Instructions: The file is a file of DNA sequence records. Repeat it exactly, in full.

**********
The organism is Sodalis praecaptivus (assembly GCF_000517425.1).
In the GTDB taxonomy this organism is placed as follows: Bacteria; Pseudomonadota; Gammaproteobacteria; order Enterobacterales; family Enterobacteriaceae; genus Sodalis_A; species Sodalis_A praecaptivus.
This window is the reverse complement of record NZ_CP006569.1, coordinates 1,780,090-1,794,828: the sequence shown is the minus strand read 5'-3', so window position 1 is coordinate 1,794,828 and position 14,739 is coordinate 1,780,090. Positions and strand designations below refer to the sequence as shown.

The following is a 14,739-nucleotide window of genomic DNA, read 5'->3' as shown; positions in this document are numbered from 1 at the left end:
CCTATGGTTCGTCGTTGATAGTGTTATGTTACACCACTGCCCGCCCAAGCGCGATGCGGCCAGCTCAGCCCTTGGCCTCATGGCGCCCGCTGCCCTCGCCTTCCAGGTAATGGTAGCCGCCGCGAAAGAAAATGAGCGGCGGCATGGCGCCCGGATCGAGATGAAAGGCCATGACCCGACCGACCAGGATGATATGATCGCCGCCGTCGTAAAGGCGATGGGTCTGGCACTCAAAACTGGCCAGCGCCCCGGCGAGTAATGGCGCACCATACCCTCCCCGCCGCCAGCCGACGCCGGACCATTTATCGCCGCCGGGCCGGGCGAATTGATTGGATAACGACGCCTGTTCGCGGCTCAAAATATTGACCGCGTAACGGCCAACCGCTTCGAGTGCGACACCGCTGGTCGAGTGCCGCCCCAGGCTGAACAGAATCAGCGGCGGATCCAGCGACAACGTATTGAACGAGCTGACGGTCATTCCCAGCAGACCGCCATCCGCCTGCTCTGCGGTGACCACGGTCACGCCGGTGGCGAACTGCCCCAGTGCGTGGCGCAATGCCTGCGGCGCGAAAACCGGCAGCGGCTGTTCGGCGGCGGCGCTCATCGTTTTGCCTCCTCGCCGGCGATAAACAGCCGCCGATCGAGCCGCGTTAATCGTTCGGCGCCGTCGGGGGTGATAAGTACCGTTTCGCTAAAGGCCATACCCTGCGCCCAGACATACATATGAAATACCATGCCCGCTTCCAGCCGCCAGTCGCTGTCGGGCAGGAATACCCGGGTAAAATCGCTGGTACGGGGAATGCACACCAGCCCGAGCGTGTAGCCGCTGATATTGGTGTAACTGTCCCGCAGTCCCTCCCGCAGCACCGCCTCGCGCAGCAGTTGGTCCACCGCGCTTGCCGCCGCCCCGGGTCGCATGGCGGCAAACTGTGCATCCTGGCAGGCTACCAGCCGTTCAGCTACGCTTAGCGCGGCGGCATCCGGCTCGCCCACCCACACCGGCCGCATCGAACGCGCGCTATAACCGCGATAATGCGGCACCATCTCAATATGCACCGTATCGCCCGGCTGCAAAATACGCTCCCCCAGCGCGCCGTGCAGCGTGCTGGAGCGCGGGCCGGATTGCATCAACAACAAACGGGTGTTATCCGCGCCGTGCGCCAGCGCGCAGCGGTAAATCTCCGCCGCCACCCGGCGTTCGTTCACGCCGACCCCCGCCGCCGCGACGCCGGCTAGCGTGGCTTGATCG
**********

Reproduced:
The organism is Sodalis praecaptivus (assembly GCF_000517425.1).
In the GTDB taxonomy this organism is placed as follows: Bacteria; Pseudomonadota; Gammaproteobacteria; order Enterobacterales; family Enterobacteriaceae; genus Sodalis_A; species Sodalis_A praecaptivus.
This window is the reverse complement of record NZ_CP006569.1, coordinates 1,780,090-1,794,828: the sequence shown is the minus strand read 5'-3', so window position 1 is coordinate 1,794,828 and position 14,739 is coordinate 1,780,090. Positions and strand designations below refer to the sequence as shown.

The following is a 14,739-nucleotide window of genomic DNA, read 5'->3' as shown; positions in this document are numbered from 1 at the left end:
CCTATGGTTCGTCGTTGATAGTGTTATGTTACACCACTGCCCGCCCAAGCGCGATGCGGCCAGCTCAGCCCTTGGCCTCATGGCGCCCGCTGCCCTCGCCTTCCAGGTAATGGTAGCCGCCGCGAAAGAAAATGAGCGGCGGCATGGCGCCCGGATCGAGATGAAAGGCCATGACCCGACCGACCAGGATGATATGATCGCCGCCGTCGTAAAGGCGATGGGTCTGGCACTCAAAACTGGCCAGCGCCCCGGCGAGTAATGGCGCACCATACCCTCCCCGCCGCCAGCCGACGCCGGACCATTTATCGCCGCCGGGCCGGGCGAATTGATTGGATAACGACGCCTGTTCGCGGCTCAAAATATTGACCGCGTAACGGCCAACCGCTTCGAGTGCGACACCGCTGGTCGAGTGCCGCCCCAGGCTGAACAGAATCAGCGGCGGATCCAGCGACAACGTATTGAACGAGCTGACGGTCATTCCCAGCAGACCGCCATCCGCCTGCTCTGCGGTGACCACGGTCACGCCGGTGGCGAACTGCCCCAGTGCGTGGCGCAATGCCTGCGGCGCGAAAACCGGCAGCGGCTGTTCGGCGGCGGCGCTCATCGTTTTGCCTCCTCGCCGGCGATAAACAGCCGCCGATCGAGCCGCGTTAATCGTTCGGCGCCGTCGGGGGTGATAAGTACCGTTTCGCTAAAGGCCATACCCTGCGCCCAGACATACATATGAAATACCATGCCCGCTTCCAGCCGCCAGTCGCTGTCGGGCAGGAATACCCGGGTAAAATCGCTGGTACGGGGAATGCACACCAGCCCGAGCGTGTAGCCGCTGATATTGGTGTAACTGTCCCGCAGTCCCTCCCGCAGCACCGCCTCGCGCAGCAGTTGGTCCACCGCGCTTGCCGCCGCCCCGGGTCGCATGGCGGCAAACTGTGCATCCTGGCAGGCTACCAGCCGTTCAGCTACGCTTAGCGCGGCGGCATCCGGCTCGCCCACCCACACCGGCCGCATCGAACGCGCGCTATAACCGCGATAATGCGGCACCATCTCAATATGCACCGTATCGCCCGGCTGCAAAATACGCTCCCCCAGCGCGCCGTGCAGCGTGCTGGAGCGCGGGCCGGATTGCATCAACAACAAACGGGTGTTATCCGCGCCGTGCGCCAGCGCGCAGCGGTAAATCTCCGCCGCCACCCGGCGTTCGTTCACGCCGACCCCCGCCGCCGCGACGCCGGCTAGCGTGGCTTGATCG